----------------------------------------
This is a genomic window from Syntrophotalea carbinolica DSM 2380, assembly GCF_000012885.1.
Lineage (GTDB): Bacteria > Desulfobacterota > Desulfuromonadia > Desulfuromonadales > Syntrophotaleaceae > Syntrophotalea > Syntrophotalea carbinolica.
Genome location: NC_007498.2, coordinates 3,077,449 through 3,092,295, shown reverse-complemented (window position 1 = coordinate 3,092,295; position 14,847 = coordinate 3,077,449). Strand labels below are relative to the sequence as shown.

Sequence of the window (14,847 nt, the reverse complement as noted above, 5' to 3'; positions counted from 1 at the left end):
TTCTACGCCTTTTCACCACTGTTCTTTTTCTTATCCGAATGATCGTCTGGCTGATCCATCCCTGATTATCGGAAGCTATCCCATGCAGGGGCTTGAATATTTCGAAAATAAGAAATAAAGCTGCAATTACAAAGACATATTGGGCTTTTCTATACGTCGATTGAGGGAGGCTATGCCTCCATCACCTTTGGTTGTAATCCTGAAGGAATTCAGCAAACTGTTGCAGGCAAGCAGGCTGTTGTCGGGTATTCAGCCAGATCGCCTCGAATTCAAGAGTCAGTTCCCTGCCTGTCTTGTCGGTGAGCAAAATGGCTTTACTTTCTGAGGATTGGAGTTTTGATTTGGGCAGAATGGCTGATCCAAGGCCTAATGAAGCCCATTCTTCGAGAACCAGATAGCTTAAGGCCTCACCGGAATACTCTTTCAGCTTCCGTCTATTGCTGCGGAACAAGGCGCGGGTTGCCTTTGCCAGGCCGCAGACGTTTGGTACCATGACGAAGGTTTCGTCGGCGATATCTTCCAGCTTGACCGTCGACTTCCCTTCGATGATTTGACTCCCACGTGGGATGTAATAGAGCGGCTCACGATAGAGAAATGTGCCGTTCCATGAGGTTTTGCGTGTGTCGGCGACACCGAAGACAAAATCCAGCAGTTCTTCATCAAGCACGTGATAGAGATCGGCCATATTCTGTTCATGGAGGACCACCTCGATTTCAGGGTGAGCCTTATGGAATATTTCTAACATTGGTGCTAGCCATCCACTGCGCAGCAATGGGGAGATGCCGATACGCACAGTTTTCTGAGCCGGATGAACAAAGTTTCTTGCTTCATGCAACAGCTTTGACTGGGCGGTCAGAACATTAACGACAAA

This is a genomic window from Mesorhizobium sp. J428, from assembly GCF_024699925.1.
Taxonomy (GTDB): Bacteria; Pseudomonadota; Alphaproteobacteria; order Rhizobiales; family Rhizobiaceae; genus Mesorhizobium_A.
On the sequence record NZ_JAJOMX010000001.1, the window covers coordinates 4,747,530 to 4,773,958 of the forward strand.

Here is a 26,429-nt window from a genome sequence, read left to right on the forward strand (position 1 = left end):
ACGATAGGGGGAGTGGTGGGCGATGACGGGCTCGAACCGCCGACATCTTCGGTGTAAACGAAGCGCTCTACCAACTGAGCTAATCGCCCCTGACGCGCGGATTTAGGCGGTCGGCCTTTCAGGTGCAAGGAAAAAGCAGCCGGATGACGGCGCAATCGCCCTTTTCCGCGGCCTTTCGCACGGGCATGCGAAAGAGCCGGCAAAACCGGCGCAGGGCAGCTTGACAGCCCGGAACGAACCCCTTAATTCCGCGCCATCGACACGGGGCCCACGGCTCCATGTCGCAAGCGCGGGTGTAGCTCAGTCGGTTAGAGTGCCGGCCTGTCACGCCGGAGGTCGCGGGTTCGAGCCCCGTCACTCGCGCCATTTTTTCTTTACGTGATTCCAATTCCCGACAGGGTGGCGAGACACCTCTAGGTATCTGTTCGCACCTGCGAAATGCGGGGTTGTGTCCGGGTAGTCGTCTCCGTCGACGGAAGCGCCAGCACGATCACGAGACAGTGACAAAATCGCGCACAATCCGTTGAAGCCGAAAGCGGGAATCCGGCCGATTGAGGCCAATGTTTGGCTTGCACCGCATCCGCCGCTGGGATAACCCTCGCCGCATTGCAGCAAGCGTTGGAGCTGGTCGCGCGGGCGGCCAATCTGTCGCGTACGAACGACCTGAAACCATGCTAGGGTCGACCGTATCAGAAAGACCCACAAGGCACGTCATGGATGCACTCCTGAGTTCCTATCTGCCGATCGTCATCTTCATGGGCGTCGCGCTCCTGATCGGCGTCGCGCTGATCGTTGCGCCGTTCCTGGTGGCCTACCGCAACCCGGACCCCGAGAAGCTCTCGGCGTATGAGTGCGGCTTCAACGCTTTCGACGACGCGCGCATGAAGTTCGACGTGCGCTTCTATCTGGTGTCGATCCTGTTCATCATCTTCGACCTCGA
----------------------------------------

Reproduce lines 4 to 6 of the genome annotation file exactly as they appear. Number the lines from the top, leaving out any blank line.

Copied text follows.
Sequence of the window (14,847 nt, the reverse complement as noted above, 5' to 3'; positions counted from 1 at the left end):
TTCTACGCCTTTTCACCACTGTTCTTTTTCTTATCCGAATGATCGTCTGGCTGATCCATCCCTGATTATCGGAAGCTATCCCATGCAGGGGCTTGAATATTTCGAAAATAAGAAATAAAGCTGCAATTACAAAGACATATTGGGCTTTTCTATACGTCGATTGAGGGAGGCTATGCCTCCATCACCTTTGGTTGTAATCCTGAAGGAATTCAGCAAACTGTTGCAGGCAAGCAGGCTGTTGTCGGGTATTCAGCCAGATCGCCTCGAATTCAAGAGTCAGTTCCCTGCCTGTCTTGTCGGTGAGCAAAATGGCTTTACTTTCTGAGGATTGGAGTTTTGATTTGGGCAGAATGGCTGATCCAAGGCCTAATGAAGCCCATTCTTCGAGAACCAGATAGCTTAAGGCCTCACCGGAATACTCTTTCAGCTTCCGTCTATTGCTGCGGAACAAGGCGCGGGTTGCCTTTGCCAGGCCGCAGACGTTTGGTACCATGACGAAGGTTTCGTCGGCGATATCTTCCAGCTTGACCGTCGACTTCCCTTCGATGATTTGACTCCCACGTGGGATGTAATAGAGCGGCTCACGATAGAGAAATGTGCCGTTCCATGAGGTTTTGCGTGTGTCGGCGACACCGAAGACAAAATCCAGCAGTTCTTCATCAAGCACGTGATAGAGATCGGCCATATTCTGTTCATGGAGGACCACCTCGATTTCAGGGTGAGCCTTATGGAATATTTCTAACATTGGTGCTAGCCATCCACTGCGCAGCAATGGGGAGATGCCGATACGCACAGTTTTCTGAGCCGGATGAACAAAGTTTCTTGCTTCATGCAACAGCTTTGACTGGGCGGTCAGAACATTAACGACAAA

This is a genomic window from Mesorhizobium sp. J428, from assembly GCF_024699925.1.